If you followed the practices recommended in the previous post, you will be much better prepared to deal with whatever hits you, be it as small as a weekly report not being produced  or as bad as a full crash of the system.

ITIL Incident Management
This post does not aim to replace an ITIL certification course (STORM™ was inspired by ITIL and many of the terms are borrowed from ITIL/ITSM), but it follows, to an extent, the activities as they appear in much of the ITSM literature.
The idea behind this approach is to keep a leveled head, to ensure that all details are captured and to recover ASAP.

The stages are:
  • Detect
  • Record
  • Classify
  • Notify
  • Escalate
  • Investigate
  • Restore

Detection - Initiation of the process
When an incident is detected in the organization, it could originate from a monitoring system that alerts the staff just as it happens. In the best case scenario, the problem could be resolved before most customers are even aware of a problem. Alas, the incidents we are discussing usually don’t have this “lived happily ever after” ending.

In reality, many of the really bad problems are those you did not anticipate, and you are made aware of them by a customer calling in, or perhaps a member of the staff noticing something wrong while doing routine work or demoing the product.Often your monitoring system will alert you on an issue that is derived from the real problem, without detecting the problem itself. These cases are misleading and will result in a longer time to resolution.

Regardless of how the issue was detected, the process must begin at the same single starting point - the helpdesk or its equivalent in the company.  It may be a dispatcher, or the support person who is on call at home.

Recording - Keeping track of events

When a nasty problem arises, it may be very low on your priority list to do clerical work, so one may be tempted to postpone this activity to a later stage.
It will become crucial later to have that information and therefore it is important that you pause for a minute and record the information. You might scribble it on a piece of paper to be later entered into the system or entered directly, but capture the following:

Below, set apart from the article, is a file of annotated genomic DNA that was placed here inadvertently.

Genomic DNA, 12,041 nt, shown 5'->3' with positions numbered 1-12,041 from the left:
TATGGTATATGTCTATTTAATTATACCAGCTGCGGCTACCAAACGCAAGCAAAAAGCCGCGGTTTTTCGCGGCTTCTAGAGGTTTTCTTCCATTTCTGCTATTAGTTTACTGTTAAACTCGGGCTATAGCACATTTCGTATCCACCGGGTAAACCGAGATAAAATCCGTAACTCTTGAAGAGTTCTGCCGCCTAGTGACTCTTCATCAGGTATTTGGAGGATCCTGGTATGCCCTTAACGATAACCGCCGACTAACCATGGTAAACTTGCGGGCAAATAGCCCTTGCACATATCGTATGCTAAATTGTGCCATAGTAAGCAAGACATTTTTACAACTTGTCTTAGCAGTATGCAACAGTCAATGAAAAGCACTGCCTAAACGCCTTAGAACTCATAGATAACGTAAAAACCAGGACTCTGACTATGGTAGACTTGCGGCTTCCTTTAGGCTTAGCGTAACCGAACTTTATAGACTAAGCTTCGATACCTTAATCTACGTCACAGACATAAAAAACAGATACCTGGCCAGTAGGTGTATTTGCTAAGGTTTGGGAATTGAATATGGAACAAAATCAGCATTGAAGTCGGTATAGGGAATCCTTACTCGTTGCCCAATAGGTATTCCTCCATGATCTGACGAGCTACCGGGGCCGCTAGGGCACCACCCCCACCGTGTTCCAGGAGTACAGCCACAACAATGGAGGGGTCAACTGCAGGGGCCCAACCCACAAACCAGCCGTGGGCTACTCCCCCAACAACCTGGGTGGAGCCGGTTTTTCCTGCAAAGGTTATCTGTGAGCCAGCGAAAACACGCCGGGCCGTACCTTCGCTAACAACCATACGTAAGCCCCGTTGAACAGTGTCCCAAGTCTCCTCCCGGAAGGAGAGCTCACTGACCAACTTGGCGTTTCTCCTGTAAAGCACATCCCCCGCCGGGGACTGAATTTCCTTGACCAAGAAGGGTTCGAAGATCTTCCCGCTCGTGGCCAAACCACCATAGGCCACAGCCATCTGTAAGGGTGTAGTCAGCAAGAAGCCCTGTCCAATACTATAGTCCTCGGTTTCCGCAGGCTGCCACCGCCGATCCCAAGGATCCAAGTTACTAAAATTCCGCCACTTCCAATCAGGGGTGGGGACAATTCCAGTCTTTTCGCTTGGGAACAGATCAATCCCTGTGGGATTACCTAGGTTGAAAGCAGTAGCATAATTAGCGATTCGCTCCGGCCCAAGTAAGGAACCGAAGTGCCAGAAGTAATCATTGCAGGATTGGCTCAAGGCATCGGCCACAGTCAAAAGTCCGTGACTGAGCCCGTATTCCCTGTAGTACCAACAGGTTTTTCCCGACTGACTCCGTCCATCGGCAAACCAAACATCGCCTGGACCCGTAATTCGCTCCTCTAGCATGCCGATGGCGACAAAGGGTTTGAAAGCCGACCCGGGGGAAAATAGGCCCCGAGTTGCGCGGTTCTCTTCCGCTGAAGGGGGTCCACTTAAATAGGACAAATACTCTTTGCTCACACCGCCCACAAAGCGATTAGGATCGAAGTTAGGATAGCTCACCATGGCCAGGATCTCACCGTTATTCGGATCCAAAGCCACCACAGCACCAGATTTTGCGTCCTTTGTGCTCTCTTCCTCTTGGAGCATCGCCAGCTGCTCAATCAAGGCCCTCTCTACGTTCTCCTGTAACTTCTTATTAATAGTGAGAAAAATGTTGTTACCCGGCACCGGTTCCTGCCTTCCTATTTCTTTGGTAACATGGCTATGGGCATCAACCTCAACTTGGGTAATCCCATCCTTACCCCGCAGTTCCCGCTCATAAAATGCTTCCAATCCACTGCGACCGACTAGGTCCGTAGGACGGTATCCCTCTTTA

• Date and time of incident first recorded
  • Means of detection (customer call, internal monitoring alert, external monitoring, vendor call, internal staff, etc.)
  • Manifestation – how did the problem appear at first
Recording should continue throughout the incident. The Status Page allows capturing some of the information.

Classification – Determine the impact on customers / components and the urgency.
When the single datacenter is down, it will be rather simple to determine impact and urgency, but many a time, only some customers are affected, or only some functionality is missing.

It is highly important to determine the impact of the incident to allow a proper reaction. Say, you have an affected production system in the UK and your product is mainly a 9-to-5 solution, and it is evening in Europe. The urgency will not be as high as if your East Coast production was down and it is 11:00AM EST right now.
Perhaps the synchronized reporting database is not accessible. It is not as bad as if the transaction database was out of commission, basically shutting down your operation.
The classification will determine many factors in how you manage the incident and therefore it is paramount that you don’t get it wrong.
Remember the ‘customer/component mapping’ from the Prologue posting? This is a good time to utilize it to determine affected component or customers.

The next post, ACT II, will deal with the more proactive aspects, namely Notification, Escalation, Investigation and Restoration

Saturday, July 19, 2014

SaaS Incident Management Best Practices (The STORM™ Series)

"Remember that failure is an event, not a person" (Zig Ziglar)

(this post was first published on July 14, in SaaS Addict)

Shift Happens
No matter how much you prepare, the amount of resources you pour into your operation and the experts you hire, something will break in your production system eventually. (This is not a new subject  - see the Black Swan Event in SaaS Ops and STORM™ for Dummies)

Incidents could manifest themselves as slow response time, loss of a function (e.g. email not being sent, Backup data not FTPed to client), a whole module malfunctioning or a full scale downtime for some or all of your customers.
I have witnessed too many service disasters in my professional career and I have the battle scars to show for it. On the bright side, the STORM™ methodology grew out of the smoldering ruins.

Following is a three piece article discussing how to prepare for, manage and survive your next incident (and it is out there, lurking in the dark right now, rubbing its palms together, waiting to strike).